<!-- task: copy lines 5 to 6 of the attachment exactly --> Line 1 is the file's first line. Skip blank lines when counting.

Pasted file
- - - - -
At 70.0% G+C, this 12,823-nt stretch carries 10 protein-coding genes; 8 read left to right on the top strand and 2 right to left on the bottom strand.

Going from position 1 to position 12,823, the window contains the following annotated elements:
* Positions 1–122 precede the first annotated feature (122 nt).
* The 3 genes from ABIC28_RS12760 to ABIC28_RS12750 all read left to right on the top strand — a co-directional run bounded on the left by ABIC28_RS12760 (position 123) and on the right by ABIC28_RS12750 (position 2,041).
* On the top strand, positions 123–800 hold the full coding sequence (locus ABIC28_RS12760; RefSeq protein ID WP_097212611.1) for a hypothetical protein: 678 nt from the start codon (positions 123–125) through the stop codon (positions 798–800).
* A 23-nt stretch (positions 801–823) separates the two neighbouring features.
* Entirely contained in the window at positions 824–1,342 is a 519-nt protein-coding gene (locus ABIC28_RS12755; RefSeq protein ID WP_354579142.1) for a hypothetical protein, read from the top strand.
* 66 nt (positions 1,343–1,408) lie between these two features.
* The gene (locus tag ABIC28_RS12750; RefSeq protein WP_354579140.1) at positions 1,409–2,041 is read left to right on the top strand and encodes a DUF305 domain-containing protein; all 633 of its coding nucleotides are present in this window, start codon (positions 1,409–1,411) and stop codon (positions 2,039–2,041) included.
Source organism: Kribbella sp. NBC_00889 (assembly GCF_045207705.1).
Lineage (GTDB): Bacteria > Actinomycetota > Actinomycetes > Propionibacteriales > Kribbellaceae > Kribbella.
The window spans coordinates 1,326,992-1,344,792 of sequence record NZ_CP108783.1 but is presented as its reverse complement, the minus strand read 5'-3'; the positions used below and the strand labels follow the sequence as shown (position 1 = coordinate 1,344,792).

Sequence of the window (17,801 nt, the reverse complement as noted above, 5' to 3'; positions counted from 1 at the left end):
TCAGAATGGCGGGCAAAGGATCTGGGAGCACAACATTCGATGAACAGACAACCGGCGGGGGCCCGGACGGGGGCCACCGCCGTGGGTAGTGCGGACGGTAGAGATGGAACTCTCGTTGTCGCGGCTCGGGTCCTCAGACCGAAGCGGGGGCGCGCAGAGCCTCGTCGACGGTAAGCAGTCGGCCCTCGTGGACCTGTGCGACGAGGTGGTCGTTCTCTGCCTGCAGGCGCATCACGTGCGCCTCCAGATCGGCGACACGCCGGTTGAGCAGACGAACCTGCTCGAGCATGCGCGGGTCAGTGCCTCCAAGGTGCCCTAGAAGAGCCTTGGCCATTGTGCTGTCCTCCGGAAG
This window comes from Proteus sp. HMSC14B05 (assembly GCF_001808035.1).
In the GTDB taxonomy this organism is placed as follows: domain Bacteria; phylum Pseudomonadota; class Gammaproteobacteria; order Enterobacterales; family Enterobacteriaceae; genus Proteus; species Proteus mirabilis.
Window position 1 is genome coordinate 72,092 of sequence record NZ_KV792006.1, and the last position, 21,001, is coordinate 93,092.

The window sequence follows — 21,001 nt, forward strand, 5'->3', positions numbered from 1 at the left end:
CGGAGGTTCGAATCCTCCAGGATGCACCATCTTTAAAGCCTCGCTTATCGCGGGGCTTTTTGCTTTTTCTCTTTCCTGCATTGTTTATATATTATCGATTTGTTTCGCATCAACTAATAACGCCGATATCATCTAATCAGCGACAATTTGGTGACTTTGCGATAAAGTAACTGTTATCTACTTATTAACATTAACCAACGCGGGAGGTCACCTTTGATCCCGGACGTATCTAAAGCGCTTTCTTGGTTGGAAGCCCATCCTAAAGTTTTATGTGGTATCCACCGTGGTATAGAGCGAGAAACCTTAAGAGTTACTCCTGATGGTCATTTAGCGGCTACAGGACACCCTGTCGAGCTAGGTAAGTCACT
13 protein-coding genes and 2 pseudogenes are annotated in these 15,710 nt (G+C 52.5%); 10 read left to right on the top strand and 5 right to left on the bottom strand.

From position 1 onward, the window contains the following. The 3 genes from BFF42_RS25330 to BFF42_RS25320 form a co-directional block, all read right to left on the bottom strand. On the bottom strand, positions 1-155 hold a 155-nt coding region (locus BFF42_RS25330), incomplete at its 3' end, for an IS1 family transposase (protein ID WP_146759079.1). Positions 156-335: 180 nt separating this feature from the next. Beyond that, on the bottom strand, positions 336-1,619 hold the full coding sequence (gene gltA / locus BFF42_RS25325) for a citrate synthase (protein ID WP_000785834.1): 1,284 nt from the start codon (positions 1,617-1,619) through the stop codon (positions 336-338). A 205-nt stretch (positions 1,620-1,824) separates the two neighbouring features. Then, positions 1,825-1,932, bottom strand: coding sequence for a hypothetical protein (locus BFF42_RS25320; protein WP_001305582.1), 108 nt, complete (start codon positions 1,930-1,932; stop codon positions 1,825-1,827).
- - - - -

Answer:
* On the top strand, positions 123–800 hold the full coding sequence (locus ABIC28_RS12760; RefSeq protein ID WP_097212611.1) for a hypothetical protein: 678 nt from the start codon (positions 123–125) through the stop codon (positions 798–800).
* A 23-nt stretch (positions 801–823) separates the two neighbouring features.